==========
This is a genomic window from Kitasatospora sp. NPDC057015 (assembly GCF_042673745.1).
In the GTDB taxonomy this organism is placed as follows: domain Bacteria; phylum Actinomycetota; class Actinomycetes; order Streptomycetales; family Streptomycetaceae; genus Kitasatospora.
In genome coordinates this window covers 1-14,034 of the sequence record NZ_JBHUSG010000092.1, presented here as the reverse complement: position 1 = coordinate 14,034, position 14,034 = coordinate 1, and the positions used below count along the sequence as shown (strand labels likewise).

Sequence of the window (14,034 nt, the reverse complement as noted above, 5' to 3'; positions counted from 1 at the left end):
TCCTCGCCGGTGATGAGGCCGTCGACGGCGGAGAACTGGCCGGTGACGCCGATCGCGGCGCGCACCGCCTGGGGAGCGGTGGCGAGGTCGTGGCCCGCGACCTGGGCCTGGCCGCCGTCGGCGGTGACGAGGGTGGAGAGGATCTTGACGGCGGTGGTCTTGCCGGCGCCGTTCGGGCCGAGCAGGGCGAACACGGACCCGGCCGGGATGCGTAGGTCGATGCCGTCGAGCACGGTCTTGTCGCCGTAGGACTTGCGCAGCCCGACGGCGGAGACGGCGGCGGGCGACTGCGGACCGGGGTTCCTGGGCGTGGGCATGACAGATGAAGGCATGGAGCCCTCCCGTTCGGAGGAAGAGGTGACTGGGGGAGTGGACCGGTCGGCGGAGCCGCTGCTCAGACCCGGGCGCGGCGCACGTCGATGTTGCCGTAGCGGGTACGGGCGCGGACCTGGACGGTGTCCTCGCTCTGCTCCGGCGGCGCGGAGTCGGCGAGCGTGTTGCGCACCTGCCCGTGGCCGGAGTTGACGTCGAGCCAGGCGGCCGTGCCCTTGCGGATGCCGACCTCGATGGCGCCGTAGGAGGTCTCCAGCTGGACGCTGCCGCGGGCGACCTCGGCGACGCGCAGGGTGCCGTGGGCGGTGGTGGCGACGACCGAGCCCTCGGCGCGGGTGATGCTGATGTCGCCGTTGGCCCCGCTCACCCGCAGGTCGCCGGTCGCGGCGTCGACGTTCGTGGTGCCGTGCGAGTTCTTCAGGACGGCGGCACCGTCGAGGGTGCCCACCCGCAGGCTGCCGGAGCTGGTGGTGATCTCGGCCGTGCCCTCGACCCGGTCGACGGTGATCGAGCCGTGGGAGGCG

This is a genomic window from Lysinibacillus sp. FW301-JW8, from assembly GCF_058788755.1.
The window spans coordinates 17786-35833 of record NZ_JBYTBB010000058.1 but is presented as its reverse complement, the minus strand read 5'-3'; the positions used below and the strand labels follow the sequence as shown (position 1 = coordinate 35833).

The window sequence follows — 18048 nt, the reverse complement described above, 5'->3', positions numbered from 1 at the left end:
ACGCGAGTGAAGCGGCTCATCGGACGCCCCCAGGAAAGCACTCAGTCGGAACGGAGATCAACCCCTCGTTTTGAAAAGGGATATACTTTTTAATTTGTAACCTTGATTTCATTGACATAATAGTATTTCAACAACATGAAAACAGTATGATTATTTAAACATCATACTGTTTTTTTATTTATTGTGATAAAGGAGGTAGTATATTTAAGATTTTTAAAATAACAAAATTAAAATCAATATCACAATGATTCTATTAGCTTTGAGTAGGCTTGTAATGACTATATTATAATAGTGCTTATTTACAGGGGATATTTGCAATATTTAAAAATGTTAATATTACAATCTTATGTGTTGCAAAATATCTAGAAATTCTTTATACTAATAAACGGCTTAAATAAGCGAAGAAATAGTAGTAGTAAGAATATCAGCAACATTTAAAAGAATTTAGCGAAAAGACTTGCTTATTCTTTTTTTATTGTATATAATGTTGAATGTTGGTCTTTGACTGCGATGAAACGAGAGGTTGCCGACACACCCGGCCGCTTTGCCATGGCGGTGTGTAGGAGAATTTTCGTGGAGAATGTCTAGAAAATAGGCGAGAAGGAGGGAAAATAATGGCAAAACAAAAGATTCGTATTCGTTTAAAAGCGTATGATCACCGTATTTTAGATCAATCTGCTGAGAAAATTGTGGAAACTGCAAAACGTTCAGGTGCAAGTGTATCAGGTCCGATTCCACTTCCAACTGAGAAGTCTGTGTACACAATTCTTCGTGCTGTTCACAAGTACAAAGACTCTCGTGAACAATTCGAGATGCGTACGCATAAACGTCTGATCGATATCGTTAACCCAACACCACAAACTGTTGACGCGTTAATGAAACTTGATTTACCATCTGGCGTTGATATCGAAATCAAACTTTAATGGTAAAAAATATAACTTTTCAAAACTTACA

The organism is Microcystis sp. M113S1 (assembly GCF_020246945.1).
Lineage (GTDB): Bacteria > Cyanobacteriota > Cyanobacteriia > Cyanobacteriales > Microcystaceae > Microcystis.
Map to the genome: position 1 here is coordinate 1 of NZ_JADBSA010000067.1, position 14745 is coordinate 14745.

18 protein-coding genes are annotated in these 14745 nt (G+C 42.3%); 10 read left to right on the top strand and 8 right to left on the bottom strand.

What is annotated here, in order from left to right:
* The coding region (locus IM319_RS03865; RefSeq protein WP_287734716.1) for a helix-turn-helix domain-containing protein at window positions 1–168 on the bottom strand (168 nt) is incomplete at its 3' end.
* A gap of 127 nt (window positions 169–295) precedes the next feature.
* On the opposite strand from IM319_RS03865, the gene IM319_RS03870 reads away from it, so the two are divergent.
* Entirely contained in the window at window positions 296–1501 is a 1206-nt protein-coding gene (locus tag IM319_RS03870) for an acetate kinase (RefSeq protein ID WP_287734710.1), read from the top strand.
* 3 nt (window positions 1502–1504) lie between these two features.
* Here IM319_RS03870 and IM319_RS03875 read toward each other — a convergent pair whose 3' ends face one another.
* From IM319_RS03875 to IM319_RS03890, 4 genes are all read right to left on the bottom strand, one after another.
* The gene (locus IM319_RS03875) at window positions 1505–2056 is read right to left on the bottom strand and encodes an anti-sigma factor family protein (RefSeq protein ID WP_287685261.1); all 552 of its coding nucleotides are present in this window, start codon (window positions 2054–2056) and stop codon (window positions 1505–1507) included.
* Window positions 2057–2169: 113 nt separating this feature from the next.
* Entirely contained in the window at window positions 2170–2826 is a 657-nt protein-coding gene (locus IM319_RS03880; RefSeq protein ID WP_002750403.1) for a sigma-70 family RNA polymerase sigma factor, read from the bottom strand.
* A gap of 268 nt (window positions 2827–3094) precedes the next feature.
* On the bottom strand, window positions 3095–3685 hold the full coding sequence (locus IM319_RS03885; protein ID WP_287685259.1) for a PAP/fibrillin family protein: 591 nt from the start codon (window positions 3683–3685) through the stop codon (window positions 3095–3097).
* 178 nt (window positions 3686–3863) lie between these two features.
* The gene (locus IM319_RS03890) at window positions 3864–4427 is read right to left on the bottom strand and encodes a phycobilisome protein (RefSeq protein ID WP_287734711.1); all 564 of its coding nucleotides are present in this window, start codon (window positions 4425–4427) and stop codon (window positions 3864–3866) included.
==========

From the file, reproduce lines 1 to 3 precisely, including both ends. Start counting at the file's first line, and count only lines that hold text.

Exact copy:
This is a genomic window from Kitasatospora sp. NPDC057015 (assembly GCF_042673745.1).
In the GTDB taxonomy this organism is placed as follows: domain Bacteria; phylum Actinomycetota; class Actinomycetes; order Streptomycetales; family Streptomycetaceae; genus Kitasatospora.
In genome coordinates this window covers 1-14,034 of the sequence record NZ_JBHUSG010000092.1, presented here as the reverse complement: position 1 = coordinate 14,034, position 14,034 = coordinate 1, and the positions used below count along the sequence as shown (strand labels likewise).